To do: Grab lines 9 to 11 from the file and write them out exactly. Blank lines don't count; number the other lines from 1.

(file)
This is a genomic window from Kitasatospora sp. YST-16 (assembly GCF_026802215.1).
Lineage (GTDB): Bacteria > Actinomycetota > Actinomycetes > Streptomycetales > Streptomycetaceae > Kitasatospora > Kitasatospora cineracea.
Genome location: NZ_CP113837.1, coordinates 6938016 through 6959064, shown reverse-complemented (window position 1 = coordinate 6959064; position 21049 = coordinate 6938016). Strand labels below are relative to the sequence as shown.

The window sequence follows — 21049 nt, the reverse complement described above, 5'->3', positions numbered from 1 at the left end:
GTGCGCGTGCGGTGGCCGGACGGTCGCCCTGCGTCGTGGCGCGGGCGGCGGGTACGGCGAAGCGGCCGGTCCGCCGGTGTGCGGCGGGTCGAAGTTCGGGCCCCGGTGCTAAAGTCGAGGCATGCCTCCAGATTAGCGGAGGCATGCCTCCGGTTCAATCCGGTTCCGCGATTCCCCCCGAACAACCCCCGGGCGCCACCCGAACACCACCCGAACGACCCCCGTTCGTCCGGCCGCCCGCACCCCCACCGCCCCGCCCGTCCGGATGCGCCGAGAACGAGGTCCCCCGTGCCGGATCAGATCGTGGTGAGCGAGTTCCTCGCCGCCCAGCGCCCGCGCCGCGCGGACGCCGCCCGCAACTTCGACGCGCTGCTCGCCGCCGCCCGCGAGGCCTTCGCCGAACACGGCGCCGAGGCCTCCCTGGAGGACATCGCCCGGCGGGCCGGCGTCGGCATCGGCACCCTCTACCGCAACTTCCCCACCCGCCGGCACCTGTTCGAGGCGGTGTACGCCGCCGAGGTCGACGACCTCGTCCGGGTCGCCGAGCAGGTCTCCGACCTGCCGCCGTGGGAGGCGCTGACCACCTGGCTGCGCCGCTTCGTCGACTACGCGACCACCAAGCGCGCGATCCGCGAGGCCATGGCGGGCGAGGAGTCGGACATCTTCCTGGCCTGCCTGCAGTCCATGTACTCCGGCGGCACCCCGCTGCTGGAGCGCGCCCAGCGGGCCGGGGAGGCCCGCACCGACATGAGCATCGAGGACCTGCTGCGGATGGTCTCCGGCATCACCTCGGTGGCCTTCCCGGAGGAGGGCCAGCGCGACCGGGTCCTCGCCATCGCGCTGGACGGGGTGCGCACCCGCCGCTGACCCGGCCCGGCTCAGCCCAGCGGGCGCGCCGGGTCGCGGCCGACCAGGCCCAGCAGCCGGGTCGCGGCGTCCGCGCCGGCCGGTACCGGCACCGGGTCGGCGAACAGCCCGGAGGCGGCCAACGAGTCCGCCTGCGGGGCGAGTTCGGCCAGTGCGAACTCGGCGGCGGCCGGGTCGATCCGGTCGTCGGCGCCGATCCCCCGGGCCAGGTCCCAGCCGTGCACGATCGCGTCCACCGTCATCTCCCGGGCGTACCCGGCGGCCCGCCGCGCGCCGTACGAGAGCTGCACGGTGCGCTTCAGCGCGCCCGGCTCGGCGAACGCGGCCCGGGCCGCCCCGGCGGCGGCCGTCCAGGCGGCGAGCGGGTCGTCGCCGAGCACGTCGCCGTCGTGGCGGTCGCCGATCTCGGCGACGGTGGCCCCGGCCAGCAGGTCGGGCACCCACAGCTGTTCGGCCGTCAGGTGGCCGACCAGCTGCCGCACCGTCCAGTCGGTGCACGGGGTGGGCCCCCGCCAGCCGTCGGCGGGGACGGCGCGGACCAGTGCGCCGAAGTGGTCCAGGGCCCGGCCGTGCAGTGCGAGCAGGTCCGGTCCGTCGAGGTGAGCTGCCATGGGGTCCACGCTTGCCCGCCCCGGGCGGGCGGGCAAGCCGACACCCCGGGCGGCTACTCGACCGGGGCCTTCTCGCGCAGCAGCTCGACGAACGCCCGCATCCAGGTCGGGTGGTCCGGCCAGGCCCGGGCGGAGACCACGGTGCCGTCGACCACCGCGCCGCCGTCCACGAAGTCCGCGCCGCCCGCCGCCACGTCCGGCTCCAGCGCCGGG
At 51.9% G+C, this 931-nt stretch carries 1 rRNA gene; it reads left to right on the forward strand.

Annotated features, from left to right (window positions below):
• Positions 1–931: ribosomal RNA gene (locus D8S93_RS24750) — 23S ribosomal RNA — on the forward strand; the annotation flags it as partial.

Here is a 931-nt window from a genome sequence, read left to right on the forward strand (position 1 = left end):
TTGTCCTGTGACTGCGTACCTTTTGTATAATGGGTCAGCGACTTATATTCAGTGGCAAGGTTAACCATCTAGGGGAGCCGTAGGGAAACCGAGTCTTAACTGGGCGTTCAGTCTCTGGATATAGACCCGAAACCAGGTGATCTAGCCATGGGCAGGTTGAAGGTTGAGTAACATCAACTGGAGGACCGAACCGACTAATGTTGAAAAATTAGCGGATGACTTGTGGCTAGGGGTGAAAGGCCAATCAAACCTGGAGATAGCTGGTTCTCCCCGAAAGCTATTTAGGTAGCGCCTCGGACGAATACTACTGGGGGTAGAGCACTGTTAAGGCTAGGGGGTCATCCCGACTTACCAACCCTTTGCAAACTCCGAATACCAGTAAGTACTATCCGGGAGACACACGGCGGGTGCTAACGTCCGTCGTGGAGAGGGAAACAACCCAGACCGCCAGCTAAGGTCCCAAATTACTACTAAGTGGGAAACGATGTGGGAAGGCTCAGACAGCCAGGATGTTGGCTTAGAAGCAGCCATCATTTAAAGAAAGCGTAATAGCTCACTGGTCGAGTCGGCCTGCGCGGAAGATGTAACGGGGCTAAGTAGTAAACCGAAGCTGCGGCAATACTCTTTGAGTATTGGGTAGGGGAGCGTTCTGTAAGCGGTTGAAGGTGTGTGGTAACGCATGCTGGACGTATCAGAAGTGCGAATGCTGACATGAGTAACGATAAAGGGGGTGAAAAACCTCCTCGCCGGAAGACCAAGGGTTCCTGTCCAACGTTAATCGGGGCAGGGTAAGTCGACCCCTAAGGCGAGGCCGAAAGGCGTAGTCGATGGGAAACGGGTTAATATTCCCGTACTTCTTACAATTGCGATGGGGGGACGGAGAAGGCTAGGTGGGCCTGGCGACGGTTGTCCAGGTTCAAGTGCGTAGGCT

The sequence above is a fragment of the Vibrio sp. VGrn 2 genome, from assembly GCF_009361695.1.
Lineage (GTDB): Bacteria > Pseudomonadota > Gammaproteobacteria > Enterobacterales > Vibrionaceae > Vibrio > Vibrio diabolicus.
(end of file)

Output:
Here is a 931-nt window from a genome sequence, read left to right on the forward strand (position 1 = left end):
TTGTCCTGTGACTGCGTACCTTTTGTATAATGGGTCAGCGACTTATATTCAGTGGCAAGGTTAACCATCTAGGGGAGCCGTAGGGAAACCGAGTCTTAACTGGGCGTTCAGTCTCTGGATATAGACCCGAAACCAGGTGATCTAGCCATGGGCAGGTTGAAGGTTGAGTAACATCAACTGGAGGACCGAACCGACTAATGTTGAAAAATTAGCGGATGACTTGTGGCTAGGGGTGAAAGGCCAATCAAACCTGGAGATAGCTGGTTCTCCCCGAAAGCTATTTAGGTAGCGCCTCGGACGAATACTACTGGGGGTAGAGCACTGTTAAGGCTAGGGGGTCATCCCGACTTACCAACCCTTTGCAAACTCCGAATACCAGTAAGTACTATCCGGGAGACACACGGCGGGTGCTAACGTCCGTCGTGGAGAGGGAAACAACCCAGACCGCCAGCTAAGGTCCCAAATTACTACTAAGTGGGAAACGATGTGGGAAGGCTCAGACAGCCAGGATGTTGGCTTAGAAGCAGCCATCATTTAAAGAAAGCGTAATAGCTCACTGGTCGAGTCGGCCTGCGCGGAAGATGTAACGGGGCTAAGTAGTAAACCGAAGCTGCGGCAATACTCTTTGAGTATTGGGTAGGGGAGCGTTCTGTAAGCGGTTGAAGGTGTGTGGTAACGCATGCTGGACGTATCAGAAGTGCGAATGCTGACATGAGTAACGATAAAGGGGGTGAAAAACCTCCTCGCCGGAAGACCAAGGGTTCCTGTCCAACGTTAATCGGGGCAGGGTAAGTCGACCCCTAAGGCGAGGCCGAAAGGCGTAGTCGATGGGAAACGGGTTAATATTCCCGTACTTCTTACAATTGCGATGGGGGGACGGAGAAGGCTAGGTGGGCCTGGCGACGGTTGTCCAGGTTCAAGTGCGTAGGCT

The sequence above is a fragment of the Vibrio sp. VGrn 2 genome, from assembly GCF_009361695.1.